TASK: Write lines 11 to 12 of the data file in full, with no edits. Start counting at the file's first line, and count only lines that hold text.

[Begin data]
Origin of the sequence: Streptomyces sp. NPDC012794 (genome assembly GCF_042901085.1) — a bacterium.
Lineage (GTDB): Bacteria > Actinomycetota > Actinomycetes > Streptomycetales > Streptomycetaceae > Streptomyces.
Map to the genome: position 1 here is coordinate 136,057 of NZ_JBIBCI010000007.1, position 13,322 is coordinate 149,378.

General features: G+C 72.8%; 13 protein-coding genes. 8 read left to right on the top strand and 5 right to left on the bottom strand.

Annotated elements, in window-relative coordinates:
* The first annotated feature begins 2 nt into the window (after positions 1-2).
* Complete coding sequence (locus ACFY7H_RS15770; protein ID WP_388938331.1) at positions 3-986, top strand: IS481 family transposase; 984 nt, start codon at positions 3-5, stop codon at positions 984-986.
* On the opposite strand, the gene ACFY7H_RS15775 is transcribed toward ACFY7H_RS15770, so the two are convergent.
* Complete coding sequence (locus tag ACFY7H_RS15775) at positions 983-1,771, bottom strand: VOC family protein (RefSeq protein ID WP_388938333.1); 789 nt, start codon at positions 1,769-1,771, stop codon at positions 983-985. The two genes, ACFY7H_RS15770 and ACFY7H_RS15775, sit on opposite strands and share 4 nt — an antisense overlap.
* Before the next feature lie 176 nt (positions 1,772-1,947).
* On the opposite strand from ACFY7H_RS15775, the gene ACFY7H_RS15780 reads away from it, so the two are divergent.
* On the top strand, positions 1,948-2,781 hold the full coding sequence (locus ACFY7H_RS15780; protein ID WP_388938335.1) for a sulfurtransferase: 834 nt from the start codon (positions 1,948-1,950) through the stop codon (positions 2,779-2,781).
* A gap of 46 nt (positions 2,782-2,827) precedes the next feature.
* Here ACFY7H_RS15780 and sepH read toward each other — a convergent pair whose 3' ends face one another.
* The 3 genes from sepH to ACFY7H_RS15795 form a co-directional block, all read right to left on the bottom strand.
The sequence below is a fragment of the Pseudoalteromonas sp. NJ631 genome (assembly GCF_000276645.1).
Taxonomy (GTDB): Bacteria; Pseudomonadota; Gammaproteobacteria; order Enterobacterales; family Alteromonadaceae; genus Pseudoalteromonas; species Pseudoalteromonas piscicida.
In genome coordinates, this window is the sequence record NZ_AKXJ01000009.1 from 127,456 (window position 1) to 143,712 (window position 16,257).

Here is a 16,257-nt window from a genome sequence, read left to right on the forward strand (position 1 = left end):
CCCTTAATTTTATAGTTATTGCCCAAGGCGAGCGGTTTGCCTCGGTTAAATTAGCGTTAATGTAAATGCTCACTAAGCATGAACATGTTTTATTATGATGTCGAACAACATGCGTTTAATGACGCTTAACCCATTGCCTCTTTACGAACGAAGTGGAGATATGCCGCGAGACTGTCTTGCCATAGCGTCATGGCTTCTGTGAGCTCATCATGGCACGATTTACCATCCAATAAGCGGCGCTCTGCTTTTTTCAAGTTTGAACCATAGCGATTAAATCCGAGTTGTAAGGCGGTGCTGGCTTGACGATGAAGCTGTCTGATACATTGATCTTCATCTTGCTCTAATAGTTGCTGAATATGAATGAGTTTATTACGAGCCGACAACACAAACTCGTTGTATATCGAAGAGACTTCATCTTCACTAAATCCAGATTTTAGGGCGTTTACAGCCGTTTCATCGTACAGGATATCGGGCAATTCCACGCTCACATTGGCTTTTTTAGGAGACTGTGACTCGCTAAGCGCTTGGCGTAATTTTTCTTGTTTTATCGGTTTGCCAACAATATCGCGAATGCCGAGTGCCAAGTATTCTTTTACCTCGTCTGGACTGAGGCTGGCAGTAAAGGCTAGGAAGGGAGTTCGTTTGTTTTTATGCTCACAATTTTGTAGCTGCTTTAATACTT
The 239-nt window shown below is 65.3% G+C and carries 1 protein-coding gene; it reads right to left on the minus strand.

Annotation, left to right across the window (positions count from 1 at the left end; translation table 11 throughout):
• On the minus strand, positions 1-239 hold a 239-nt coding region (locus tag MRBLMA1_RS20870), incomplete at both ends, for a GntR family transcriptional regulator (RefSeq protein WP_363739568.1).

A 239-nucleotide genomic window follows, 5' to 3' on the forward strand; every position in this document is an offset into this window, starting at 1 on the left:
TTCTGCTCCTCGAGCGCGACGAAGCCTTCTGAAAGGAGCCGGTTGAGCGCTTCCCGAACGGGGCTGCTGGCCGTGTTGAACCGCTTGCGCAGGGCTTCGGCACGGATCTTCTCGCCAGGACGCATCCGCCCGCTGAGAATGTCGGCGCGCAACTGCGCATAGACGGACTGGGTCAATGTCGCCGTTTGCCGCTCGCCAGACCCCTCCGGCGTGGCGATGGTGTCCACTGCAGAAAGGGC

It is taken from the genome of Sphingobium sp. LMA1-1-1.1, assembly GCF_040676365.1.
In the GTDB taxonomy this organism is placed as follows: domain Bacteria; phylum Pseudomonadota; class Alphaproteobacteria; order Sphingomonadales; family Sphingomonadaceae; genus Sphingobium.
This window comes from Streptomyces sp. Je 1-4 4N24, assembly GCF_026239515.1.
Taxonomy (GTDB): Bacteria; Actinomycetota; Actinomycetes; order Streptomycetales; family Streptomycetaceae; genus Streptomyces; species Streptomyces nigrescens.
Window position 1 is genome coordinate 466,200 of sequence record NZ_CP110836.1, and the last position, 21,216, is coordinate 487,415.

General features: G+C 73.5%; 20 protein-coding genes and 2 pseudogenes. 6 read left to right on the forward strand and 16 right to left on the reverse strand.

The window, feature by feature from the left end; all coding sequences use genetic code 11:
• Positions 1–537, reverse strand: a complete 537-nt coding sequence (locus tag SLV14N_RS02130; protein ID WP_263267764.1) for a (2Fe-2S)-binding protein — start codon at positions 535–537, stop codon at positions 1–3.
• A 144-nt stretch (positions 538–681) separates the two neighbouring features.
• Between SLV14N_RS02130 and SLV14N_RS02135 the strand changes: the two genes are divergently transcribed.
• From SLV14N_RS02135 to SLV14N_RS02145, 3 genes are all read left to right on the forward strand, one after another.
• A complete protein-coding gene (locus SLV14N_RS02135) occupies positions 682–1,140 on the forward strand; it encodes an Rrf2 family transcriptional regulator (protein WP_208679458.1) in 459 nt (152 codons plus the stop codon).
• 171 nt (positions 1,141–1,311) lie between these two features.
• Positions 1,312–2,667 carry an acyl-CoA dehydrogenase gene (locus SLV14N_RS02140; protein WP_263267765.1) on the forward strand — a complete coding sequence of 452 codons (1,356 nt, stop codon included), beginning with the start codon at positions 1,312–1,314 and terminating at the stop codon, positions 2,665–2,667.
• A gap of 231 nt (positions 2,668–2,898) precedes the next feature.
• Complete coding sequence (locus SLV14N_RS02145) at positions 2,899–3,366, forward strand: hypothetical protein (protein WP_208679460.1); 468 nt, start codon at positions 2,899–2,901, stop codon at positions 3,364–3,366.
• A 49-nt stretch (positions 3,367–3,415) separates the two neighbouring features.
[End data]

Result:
* On the opposite strand from ACFY7H_RS15775, the gene ACFY7H_RS15780 reads away from it, so the two are divergent.
* On the top strand, positions 1,948-2,781 hold the full coding sequence (locus ACFY7H_RS15780; protein ID WP_388938335.1) for a sulfurtransferase: 834 nt from the start codon (positions 1,948-1,950) through the stop codon (positions 2,779-2,781).